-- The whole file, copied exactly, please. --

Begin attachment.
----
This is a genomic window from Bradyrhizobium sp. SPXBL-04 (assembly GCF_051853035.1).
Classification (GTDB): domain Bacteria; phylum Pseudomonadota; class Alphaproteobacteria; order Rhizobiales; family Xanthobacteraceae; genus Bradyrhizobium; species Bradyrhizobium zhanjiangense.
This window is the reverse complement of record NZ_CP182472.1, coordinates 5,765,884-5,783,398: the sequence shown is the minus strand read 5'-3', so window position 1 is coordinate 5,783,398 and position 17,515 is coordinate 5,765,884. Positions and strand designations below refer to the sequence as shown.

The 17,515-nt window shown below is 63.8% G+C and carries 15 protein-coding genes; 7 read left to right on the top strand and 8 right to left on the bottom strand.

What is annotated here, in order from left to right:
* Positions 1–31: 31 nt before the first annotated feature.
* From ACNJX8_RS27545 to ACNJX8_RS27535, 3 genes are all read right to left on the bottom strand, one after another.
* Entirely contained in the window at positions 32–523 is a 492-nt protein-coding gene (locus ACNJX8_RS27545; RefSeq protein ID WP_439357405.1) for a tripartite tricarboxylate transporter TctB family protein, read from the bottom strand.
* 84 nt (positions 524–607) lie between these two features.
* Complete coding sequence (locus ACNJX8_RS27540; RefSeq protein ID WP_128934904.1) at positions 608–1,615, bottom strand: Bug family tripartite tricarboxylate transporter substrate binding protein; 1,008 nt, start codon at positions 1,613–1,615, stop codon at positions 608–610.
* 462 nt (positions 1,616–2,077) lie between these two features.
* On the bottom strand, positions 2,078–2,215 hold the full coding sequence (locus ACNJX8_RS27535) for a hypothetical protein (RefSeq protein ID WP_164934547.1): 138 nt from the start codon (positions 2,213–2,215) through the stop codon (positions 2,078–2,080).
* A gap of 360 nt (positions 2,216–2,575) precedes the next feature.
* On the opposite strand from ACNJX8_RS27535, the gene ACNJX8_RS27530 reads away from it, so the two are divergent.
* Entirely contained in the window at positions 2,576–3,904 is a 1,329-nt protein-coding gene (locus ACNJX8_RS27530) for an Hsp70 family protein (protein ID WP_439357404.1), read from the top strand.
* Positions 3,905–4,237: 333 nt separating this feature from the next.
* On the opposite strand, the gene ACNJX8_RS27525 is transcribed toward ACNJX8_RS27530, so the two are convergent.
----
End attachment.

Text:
This is a genomic window from Bradyrhizobium sp. SPXBL-04 (assembly GCF_051853035.1).
Classification (GTDB): domain Bacteria; phylum Pseudomonadota; class Alphaproteobacteria; order Rhizobiales; family Xanthobacteraceae; genus Bradyrhizobium; species Bradyrhizobium zhanjiangense.
This window is the reverse complement of record NZ_CP182472.1, coordinates 5,765,884-5,783,398: the sequence shown is the minus strand read 5'-3', so window position 1 is coordinate 5,783,398 and position 17,515 is coordinate 5,765,884. Positions and strand designations below refer to the sequence as shown.

The 17,515-nt window shown below is 63.8% G+C and carries 15 protein-coding genes; 7 read left to right on the top strand and 8 right to left on the bottom strand.

What is annotated here, in order from left to right:
* Positions 1–31: 31 nt before the first annotated feature.
* From ACNJX8_RS27545 to ACNJX8_RS27535, 3 genes are all read right to left on the bottom strand, one after another.
* Entirely contained in the window at positions 32–523 is a 492-nt protein-coding gene (locus ACNJX8_RS27545; RefSeq protein ID WP_439357405.1) for a tripartite tricarboxylate transporter TctB family protein, read from the bottom strand.
* 84 nt (positions 524–607) lie between these two features.
* Complete coding sequence (locus ACNJX8_RS27540; RefSeq protein ID WP_128934904.1) at positions 608–1,615, bottom strand: Bug family tripartite tricarboxylate transporter substrate binding protein; 1,008 nt, start codon at positions 1,613–1,615, stop codon at positions 608–610.
* 462 nt (positions 1,616–2,077) lie between these two features.
* On the bottom strand, positions 2,078–2,215 hold the full coding sequence (locus ACNJX8_RS27535) for a hypothetical protein (RefSeq protein ID WP_164934547.1): 138 nt from the start codon (positions 2,213–2,215) through the stop codon (positions 2,078–2,080).
* A gap of 360 nt (positions 2,216–2,575) precedes the next feature.
* On the opposite strand from ACNJX8_RS27535, the gene ACNJX8_RS27530 reads away from it, so the two are divergent.
* Entirely contained in the window at positions 2,576–3,904 is a 1,329-nt protein-coding gene (locus ACNJX8_RS27530) for an Hsp70 family protein (protein ID WP_439357404.1), read from the top strand.
* Positions 3,905–4,237: 333 nt separating this feature from the next.
* On the opposite strand, the gene ACNJX8_RS27525 is transcribed toward ACNJX8_RS27530, so the two are convergent.